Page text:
|Part of the Politics series|
Political history is the narrative and survey of political events, ideas, movements, organs of government, voters, parties and leaders. It is closely related to other fields of history, including diplomatic history, constitutional history, social history, people's history, and public history. Political history studies the organization and operation of power in large societies.
From approximately the 1960s onwards, the rise of competing subdisciplines, particularly social history and cultural history, led to a decline in the prominence of "traditional" political history, which tended to focus on the activities of political elites. In the two decades from 1975 to 1995, the proportion of professors of history in American universities identifying with social history rose from 31% to 41%, and the proportion of political historians fell from 40% to 30%.
The political history of the world examines the history of politics and government on a global scale, including international relations.
The first "scientific" political history was written by Leopold von Ranke in Germany in the 19th century. His methodologies profoundly affected the way historians critically examine sources; see historiography for a more complete analysis of the methodology of various approaches to history. An important aspect of political history is the study of ideology as a force for historical change. One author asserts that "political history as a whole cannot exist without the study of ideological differences and their implications." Studies of political history typically centre around a single nation and its political change and development. Some historians identify the growing trend towards narrow specialization in political history during recent decades: "while a college professor in the 1940s sought to identify himself as a "historian", by the 1950s "American historian" was the designation."
From the 1970s onwards, new movements challenged traditional approaches to political history. The development of social history shifted the emphasis away from the study of leaders and national decisions, and towards the role of ordinary people, especially outsiders and minorities. Younger scholars shifted to different issues, usually focused on race, class and gender, with little room for elites. After 1990 social history itself began to fade, replaced with postmodern and cultural approaches that rejected grand narrative.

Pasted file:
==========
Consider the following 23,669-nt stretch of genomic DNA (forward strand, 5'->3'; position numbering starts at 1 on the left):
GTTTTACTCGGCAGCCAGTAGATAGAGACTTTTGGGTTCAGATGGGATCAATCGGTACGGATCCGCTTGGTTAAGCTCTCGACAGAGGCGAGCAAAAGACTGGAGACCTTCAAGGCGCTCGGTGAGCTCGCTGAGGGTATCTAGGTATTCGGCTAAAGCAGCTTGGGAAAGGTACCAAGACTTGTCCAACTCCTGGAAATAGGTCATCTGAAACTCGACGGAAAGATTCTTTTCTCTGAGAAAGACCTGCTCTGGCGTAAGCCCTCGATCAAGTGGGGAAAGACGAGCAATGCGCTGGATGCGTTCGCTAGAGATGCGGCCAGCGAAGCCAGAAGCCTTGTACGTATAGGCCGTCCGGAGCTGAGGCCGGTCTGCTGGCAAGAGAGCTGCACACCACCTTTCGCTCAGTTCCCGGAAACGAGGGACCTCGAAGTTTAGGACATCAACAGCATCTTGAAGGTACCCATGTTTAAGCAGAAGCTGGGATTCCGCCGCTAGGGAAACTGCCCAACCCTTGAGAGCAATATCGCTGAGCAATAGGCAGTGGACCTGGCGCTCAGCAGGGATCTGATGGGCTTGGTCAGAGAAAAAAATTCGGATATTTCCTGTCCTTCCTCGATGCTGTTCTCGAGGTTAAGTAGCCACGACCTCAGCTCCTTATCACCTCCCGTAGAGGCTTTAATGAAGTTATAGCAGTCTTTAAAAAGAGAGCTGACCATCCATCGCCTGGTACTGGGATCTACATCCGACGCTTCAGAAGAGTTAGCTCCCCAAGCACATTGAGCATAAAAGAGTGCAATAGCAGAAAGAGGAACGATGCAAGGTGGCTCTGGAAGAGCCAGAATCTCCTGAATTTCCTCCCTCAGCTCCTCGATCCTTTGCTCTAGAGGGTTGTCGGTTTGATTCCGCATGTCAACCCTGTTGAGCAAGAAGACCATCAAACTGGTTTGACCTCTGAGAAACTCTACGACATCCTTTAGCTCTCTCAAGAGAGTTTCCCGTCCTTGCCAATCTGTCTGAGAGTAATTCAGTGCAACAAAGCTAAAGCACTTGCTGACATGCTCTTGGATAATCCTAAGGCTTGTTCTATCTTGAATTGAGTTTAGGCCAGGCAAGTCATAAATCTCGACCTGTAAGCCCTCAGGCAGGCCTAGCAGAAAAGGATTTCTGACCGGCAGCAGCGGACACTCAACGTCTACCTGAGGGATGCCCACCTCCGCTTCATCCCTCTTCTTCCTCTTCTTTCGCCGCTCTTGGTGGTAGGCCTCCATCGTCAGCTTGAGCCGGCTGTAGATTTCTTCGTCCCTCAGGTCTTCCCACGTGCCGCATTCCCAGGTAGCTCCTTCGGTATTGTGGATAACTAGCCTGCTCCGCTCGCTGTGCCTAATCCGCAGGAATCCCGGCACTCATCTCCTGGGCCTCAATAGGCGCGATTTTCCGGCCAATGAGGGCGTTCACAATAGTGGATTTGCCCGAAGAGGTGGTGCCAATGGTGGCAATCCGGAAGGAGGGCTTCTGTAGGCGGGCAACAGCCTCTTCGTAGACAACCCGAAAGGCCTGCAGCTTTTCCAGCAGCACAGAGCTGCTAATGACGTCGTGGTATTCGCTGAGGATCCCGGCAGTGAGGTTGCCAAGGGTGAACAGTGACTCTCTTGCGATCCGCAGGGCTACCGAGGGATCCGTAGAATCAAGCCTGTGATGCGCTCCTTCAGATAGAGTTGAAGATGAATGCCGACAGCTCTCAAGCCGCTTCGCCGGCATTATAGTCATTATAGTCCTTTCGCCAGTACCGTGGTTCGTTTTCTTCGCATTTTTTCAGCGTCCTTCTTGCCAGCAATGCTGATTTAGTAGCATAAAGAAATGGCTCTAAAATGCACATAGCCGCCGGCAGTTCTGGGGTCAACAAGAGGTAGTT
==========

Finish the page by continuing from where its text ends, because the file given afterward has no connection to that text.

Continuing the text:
Traditional political history focused on major leaders and had long played a dominant role among academic historians in the United States. These studies accounted for about 25% of the scholarly books and articles written by American historians before 1950, and about 33% into the 1960s, followed by diplomacy. The arrival in the 1960s and 1970s of a new interest in social history led to the emergence of the "new political history" which saw young scholars put much more emphasis on the voters' behavior and motivation, rather than just the politicians. It relied heavily on quantitative methods to integrate social themes, especially regarding ethnicity and religion. The new social science approach was a harbinger of the fading away of interest in Great Men. The eclipse of traditional political approaches during the 1970s was a major shock, though diplomatic history fell even further. It was upstaged by social history, with a race/class/gender model. The number of political articles submitted to the Journal of American History fell by half from 33% to 15%. Patterson argued that contemporary events, especially the Vietnam War and Watergate, alienated younger scholars away from the study of politicians and their deeds. Political history never disappeared, but it never recovered its dominance among scholars, despite its sustained high popularity among the reading public. Some political historians made fun of their own predicament, as when William Leuchtenburg wrote, "the status of the political historians within the profession has sunk to somewhere between that of a faith healer and a chiropractor. Political historians were all right in a way, but you might not want to bring one home to meet the family." Others were more analytical, as when Hugh Davis Graham observed: